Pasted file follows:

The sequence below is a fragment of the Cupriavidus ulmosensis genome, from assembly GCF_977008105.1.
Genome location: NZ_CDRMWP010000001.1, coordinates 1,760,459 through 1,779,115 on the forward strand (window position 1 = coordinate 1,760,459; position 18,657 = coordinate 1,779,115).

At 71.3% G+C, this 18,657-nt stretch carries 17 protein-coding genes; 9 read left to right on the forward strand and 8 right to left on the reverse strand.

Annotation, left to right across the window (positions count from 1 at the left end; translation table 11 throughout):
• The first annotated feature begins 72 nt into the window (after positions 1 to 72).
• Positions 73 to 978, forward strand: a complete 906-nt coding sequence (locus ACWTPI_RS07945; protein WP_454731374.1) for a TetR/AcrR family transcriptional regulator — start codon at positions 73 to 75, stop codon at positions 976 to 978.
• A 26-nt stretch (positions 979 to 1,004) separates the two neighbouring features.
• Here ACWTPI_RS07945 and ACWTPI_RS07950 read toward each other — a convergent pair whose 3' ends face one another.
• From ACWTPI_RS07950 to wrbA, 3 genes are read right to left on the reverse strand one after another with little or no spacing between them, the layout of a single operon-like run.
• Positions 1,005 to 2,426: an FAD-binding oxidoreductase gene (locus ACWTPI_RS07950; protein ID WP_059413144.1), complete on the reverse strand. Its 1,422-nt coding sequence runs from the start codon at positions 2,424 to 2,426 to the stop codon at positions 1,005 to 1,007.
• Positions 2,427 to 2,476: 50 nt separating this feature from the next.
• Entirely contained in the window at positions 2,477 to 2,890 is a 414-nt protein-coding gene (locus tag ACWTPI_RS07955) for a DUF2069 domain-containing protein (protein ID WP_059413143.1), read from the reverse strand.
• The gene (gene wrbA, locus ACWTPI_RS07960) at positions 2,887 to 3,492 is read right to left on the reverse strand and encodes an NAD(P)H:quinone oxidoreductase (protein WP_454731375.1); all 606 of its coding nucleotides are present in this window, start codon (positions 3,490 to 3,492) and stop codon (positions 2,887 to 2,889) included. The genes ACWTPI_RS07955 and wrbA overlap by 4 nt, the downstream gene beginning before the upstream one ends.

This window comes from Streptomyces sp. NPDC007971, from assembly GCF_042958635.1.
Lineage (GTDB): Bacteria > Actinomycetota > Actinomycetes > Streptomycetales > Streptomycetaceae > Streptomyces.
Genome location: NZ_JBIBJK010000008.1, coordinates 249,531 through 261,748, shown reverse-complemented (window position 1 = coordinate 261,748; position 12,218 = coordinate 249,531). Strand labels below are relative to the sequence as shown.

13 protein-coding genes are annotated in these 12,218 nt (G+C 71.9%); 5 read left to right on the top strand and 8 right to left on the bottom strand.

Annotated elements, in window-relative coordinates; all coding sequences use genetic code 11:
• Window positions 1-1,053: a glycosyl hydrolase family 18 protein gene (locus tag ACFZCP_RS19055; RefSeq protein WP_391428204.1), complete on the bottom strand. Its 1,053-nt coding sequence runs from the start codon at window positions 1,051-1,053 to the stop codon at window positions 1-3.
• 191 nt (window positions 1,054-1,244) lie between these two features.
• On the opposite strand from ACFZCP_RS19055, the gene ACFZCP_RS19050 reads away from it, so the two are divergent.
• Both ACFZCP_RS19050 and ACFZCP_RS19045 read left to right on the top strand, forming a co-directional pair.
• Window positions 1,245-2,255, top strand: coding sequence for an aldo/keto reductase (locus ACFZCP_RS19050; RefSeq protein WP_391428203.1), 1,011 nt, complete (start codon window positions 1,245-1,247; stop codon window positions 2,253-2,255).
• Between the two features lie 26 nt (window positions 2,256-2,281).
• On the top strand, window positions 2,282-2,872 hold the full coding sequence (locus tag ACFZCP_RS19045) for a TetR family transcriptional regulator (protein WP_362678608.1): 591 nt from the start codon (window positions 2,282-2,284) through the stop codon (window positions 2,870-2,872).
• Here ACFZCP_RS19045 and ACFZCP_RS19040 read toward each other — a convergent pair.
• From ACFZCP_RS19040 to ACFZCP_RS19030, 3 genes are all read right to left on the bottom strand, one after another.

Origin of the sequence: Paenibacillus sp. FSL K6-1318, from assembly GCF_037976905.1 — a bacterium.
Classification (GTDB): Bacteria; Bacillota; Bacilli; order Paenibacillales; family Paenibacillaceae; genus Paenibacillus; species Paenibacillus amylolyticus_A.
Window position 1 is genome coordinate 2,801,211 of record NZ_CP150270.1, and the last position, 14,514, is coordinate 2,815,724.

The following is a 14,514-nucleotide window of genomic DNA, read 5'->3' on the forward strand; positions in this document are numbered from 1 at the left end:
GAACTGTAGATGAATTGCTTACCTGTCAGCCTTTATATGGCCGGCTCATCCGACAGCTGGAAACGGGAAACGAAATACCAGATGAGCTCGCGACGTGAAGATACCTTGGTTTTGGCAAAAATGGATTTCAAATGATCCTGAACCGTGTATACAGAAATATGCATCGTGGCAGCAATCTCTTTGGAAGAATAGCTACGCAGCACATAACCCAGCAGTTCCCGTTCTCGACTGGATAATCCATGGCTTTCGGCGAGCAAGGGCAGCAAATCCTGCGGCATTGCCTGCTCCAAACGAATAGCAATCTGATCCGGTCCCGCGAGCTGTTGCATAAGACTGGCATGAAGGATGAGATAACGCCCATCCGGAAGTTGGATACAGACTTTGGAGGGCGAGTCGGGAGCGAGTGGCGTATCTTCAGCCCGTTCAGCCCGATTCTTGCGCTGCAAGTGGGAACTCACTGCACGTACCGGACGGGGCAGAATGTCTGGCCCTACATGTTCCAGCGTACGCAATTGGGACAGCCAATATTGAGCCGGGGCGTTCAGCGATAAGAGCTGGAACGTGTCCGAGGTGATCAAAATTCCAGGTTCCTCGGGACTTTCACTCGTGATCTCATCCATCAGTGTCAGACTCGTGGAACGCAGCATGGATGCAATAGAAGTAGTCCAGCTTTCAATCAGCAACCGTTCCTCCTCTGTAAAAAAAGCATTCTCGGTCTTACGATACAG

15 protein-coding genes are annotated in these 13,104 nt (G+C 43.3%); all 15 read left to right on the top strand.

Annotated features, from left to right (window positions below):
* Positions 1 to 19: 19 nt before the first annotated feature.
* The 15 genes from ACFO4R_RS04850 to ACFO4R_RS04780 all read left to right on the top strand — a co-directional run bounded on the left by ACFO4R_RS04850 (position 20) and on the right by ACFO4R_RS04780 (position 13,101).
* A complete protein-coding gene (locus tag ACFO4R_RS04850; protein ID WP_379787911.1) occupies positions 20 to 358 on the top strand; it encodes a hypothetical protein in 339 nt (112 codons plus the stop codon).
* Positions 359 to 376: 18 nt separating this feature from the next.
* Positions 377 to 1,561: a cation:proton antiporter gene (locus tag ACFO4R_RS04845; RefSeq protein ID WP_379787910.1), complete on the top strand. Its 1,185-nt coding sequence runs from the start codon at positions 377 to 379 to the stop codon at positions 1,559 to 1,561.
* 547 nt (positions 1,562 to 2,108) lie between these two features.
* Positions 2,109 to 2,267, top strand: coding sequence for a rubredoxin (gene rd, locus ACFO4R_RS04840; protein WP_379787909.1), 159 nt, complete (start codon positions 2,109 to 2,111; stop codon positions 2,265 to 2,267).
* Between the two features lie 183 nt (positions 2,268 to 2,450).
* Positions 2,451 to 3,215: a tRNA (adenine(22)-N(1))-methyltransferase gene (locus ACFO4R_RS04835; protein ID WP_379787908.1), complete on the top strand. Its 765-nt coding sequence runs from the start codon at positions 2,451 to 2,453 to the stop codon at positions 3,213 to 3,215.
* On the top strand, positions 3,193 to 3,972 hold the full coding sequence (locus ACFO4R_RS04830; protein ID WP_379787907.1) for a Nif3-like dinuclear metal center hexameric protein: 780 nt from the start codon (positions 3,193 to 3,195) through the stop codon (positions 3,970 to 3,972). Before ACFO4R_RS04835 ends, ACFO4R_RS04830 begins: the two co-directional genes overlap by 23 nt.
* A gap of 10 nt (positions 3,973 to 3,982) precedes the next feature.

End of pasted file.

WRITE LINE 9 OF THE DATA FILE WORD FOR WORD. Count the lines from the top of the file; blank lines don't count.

• From ACWTPI_RS07950 to wrbA, 3 genes are read right to left on the reverse strand one after another with little or no spacing between them, the layout of a single operon-like run.